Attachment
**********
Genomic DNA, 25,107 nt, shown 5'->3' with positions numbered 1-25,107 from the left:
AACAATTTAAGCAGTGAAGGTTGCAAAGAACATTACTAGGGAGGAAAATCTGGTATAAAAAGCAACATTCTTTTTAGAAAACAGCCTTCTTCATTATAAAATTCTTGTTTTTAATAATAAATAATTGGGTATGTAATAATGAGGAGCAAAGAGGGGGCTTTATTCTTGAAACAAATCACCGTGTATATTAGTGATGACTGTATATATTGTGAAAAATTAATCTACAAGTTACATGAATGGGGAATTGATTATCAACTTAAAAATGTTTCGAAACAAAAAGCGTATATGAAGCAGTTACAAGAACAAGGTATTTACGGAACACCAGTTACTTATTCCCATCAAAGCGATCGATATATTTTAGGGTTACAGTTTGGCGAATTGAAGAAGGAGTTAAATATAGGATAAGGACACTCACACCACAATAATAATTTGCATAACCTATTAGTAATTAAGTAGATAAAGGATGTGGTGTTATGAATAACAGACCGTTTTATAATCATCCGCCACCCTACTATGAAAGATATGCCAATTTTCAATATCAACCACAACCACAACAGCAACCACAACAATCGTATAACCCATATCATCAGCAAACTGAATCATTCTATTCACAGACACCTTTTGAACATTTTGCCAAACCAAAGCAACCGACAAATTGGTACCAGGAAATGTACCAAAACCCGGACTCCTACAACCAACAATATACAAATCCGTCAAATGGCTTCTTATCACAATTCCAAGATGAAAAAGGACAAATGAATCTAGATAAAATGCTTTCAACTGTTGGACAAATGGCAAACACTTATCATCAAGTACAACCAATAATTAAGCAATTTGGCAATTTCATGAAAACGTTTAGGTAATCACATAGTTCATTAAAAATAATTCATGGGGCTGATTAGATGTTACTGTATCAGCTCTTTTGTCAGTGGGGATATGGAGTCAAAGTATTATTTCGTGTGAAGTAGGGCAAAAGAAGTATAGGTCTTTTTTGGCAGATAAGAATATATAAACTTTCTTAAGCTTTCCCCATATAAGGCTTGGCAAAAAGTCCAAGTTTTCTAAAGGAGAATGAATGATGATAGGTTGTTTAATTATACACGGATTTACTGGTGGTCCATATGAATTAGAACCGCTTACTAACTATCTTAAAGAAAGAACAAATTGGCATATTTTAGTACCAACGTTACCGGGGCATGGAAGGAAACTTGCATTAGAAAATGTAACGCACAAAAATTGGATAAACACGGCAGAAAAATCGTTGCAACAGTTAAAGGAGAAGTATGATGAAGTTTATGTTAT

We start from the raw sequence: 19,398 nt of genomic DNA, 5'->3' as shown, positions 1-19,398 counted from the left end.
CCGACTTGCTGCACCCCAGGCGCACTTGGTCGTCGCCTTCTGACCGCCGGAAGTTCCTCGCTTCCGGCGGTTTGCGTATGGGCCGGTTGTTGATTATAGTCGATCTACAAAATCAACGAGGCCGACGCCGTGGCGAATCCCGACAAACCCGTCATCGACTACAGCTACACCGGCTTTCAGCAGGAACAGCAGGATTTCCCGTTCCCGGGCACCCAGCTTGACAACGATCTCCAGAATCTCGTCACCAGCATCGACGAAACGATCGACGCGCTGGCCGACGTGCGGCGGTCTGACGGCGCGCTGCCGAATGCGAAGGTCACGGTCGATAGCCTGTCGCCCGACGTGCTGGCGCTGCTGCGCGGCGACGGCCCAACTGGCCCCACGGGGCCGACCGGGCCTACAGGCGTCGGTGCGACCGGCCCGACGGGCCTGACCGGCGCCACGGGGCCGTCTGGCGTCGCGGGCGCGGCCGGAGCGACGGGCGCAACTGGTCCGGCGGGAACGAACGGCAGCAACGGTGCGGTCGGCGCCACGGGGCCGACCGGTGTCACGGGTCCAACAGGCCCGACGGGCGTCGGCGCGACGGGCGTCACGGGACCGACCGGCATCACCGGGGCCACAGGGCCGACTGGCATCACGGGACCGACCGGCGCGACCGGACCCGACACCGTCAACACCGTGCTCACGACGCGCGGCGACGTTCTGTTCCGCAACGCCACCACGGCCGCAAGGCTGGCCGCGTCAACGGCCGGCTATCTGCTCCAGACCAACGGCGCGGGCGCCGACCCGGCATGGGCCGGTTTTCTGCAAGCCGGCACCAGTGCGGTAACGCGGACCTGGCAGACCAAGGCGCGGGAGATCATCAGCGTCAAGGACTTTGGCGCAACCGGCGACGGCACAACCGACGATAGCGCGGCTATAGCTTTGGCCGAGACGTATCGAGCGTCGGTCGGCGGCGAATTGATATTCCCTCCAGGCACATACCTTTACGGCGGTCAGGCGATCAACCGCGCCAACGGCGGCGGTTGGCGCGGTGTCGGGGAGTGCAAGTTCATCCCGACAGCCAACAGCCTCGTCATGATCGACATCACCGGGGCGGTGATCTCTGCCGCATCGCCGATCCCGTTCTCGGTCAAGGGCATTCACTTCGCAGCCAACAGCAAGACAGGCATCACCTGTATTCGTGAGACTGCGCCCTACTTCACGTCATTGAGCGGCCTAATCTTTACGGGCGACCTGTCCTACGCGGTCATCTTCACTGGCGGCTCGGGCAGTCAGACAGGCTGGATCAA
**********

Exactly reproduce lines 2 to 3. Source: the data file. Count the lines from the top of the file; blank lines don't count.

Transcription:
AACAATTTAAGCAGTGAAGGTTGCAAAGAACATTACTAGGGAGGAAAATCTGGTATAAAAAGCAACATTCTTTTTAGAAAACAGCCTTCTTCATTATAAAATTCTTGTTTTTAATAATAAATAATTGGGTATGTAATAATGAGGAGCAAAGAGGGGGCTTTATTCTTGAAACAAATCACCGTGTATATTAGTGATGACTGTATATATTGTGAAAAATTAATCTACAAGTTACATGAATGGGGAATTGATTATCAACTTAAAAATGTTTCGAAACAAAAAGCGTATATGAAGCAGTTACAAGAACAAGGTATTTACGGAACACCAGTTACTTATTCCCATCAAAGCGATCGATATATTTTAGGGTTACAGTTTGGCGAATTGAAGAAGGAGTTAAATATAGGATAAGGACACTCACACCACAATAATAATTTGCATAACCTATTAGTAATTAAGTAGATAAAGGATGTGGTGTTATGAATAACAGACCGTTTTATAATCATCCGCCACCCTACTATGAAAGATATGCCAATTTTCAATATCAACCACAACCACAACAGCAACCACAACAATCGTATAACCCATATCATCAGCAAACTGAATCATTCTATTCACAGACACCTTTTGAACATTTTGCCAAACCAAAGCAACCGACAAATTGGTACCAGGAAATGTACCAAAACCCGGACTCCTACAACCAACAATATACAAATCCGTCAAATGGCTTCTTATCACAATTCCAAGATGAAAAAGGACAAATGAATCTAGATAAAATGCTTTCAACTGTTGGACAAATGGCAAACACTTATCATCAAGTACAACCAATAATTAAGCAATTTGGCAATTTCATGAAAACGTTTAGGTAATCACATAGTTCATTAAAAATAATTCATGGGGCTGATTAGATGTTACTGTATCAGCTCTTTTGTCAGTGGGGATATGGAGTCAAAGTATTATTTCGTGTGAAGTAGGGCAAAAGAAGTATAGGTCTTTTTTGGCAGATAAGAATATATAAACTTTCTTAAGCTTTCCCCATATAAGGCTTGGCAAAAAGTCCAAGTTTTCTAAAGGAGAATGAATGATGATAGGTTGTTTAATTATACACGGATTTACTGGTGGTCCATATGAATTAGAACCGCTTACTAACTATCTTAAAGAAAGAACAAATTGGCATATTTTAGTACCAACGTTACCGGGGCATGGAAGGAAACTTGCATTAGAAAATGTAACGCACAAAAATTGGATAAACACGGCAGAAAAATCGTTGCAACAGTTAAAGGAGAAGTATGATGAAGTTTATGTTAT

We start from the raw sequence: 19,398 nt of genomic DNA, 5'->3' as shown, positions 1-19,398 counted from the left end.